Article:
Comparison with Other Frameworks


There are a few reasons to use Vue over Angular, although they might not apply for everyone:

Interestingly, there are quite some similarities in how Angular 2 and Vue are addressing these Angular 1 issues.


React and Vue.js do share a similarity in that they both provide reactive & composable View components. There are, of course, many differences as well.

First, the internal implementation is fundamentally different. React’s rendering leverages the Virtual DOM - an in-memory representation of what the actual DOM should look like. When the state changes, React does a full re-render of the Virtual DOM, diffs it, and then patches the real DOM.

The virtual-DOM approach provides a functional way to describe your view at any point of time, which is really nice. Because it doesn’t use observables and re-renders the entire app on every update, the view is by definition guaranteed to be in sync with the data. It also opens up possibilities to isomorphic JavaScript applications.

Instead of a Virtual DOM, Vue.js uses the actual DOM as the template and keeps references to actual nodes for data bindings. This limits Vue.js to environments where DOM is present. However, contrary to the common misconception that Virtual-DOM makes React faster than anything else, Vue.js actually out-performs React when it comes to hot updates, and requires almost no hand-tuned optimization. With React, you need to implement shouldComponentUpdate everywhere or use immutable data structures to achieve fully optimized re-renders.

API-wise, one issue with React (or JSX) is that the render function often involves a lot of logic, and ends up looking more like a piece of program (which in fact it is) rather than a visual representation of the interface. For some developers this is a bonus, but for designer/developer hybrids like me, having a template makes it much easier to think visually about the design and CSS. JSX mixed with JavaScript logic breaks that visual model I need to map the code to the design. In contrast, Vue.js pays the cost of a lightweight data-binding DSL so that we have a visually scannable template and with logic encapsulated into directives and filters.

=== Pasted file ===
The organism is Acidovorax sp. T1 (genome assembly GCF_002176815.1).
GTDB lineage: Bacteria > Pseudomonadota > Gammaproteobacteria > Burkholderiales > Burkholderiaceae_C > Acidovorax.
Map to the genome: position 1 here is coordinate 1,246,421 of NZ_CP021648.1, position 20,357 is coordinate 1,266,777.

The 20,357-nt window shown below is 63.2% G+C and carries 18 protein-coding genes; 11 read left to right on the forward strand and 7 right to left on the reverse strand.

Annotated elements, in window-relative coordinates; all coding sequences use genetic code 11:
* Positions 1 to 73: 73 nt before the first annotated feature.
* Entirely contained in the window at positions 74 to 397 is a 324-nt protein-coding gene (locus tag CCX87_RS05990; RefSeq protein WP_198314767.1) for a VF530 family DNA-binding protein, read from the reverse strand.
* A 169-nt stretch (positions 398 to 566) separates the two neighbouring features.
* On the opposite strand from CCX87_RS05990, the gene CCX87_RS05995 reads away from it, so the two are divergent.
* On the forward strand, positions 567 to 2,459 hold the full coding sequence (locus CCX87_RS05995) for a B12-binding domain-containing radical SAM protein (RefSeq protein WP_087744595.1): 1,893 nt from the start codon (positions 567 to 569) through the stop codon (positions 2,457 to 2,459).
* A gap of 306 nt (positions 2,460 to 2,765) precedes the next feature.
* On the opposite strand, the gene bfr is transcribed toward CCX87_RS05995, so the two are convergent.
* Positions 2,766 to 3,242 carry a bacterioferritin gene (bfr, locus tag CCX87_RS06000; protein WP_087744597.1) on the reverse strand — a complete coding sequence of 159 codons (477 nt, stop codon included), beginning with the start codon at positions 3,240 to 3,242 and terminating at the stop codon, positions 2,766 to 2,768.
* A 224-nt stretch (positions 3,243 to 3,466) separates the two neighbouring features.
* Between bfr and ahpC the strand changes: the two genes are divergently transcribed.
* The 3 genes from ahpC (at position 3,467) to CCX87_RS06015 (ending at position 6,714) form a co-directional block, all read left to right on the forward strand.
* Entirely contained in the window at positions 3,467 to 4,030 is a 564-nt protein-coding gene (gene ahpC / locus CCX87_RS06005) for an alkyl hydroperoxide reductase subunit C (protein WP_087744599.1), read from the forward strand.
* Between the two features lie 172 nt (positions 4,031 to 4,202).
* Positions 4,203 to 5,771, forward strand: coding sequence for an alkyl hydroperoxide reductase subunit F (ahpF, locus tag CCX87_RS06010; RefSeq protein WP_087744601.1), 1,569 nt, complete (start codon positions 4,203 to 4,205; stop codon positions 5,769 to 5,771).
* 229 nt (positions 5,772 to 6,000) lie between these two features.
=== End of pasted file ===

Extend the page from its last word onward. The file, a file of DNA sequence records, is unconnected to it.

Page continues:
Another issue with React is that because DOM updates are completely delegated to the Virtual DOM, it’s a bit tricky when you actually want to control the DOM yourself (although theoretically you can, you’d be essentially working against the library when you do that). For applications that needs ad-hoc custom DOM manipulations, especially animations with complex timing requirements, this can become a pretty annoying restriction. On this front, Vue.js allows for more flexibility and there are multiple FWA/Awwwards winning sites built with Vue.js.

Some additional notes:


Ember is a full-featured framework that is designed to be highly opinionated. It provides a lot of established conventions, and once you are familiar enough with them, it can make you very productive. However, it also means the learning curve is high and the flexibility suffers. It’s a trade-off when you try to pick between an opinionated framework and a library with a loosely coupled set of tools that work together. The latter gives you more freedom but also requires you to make more architectural decisions.

That said, it would probably make a better comparison between Vue.js core and Ember’s templating and object model layer:


Polymer is yet another Google-sponsored project and in fact was a source of inspiration for Vue.js as well. Vue.js’ components can be loosely compared to Polymer’s custom elements, and both provide a very similar development style. The biggest difference is that Polymer is built upon the latest Web Components features, and requires non-trivial polyfills to work (with degraded performance) in browsers that don’t support those features natively. In contrast, Vue.js works without any dependencies down to IE9.

Also, in Polymer 1.0 the team has really made its data-binding system very limited in order to compensate for the performance. For example, the only expressions supported in Polymer templates are the boolean negation and single method calls. Its computed property implementation is also not very flexible.

Finally, when deploying to production, Polymer elements need to be bundled via a Polymer-specific tool called vulcanizer. In comparison, single file Vue components can leverage everything the Webpack ecosystem has to offer, and thus you can easily use ES6 and any CSS pre-processors you want in your Vue components.


Riot 2.0 provides a similar component-based development model (which is called a “tag” in Riot), with a minimal and beautifully designed API. I think Riot and Vue share a lot in design philosophies. However, despite being a bit heavier than Riot, Vue does offer some significant advantages over Riot: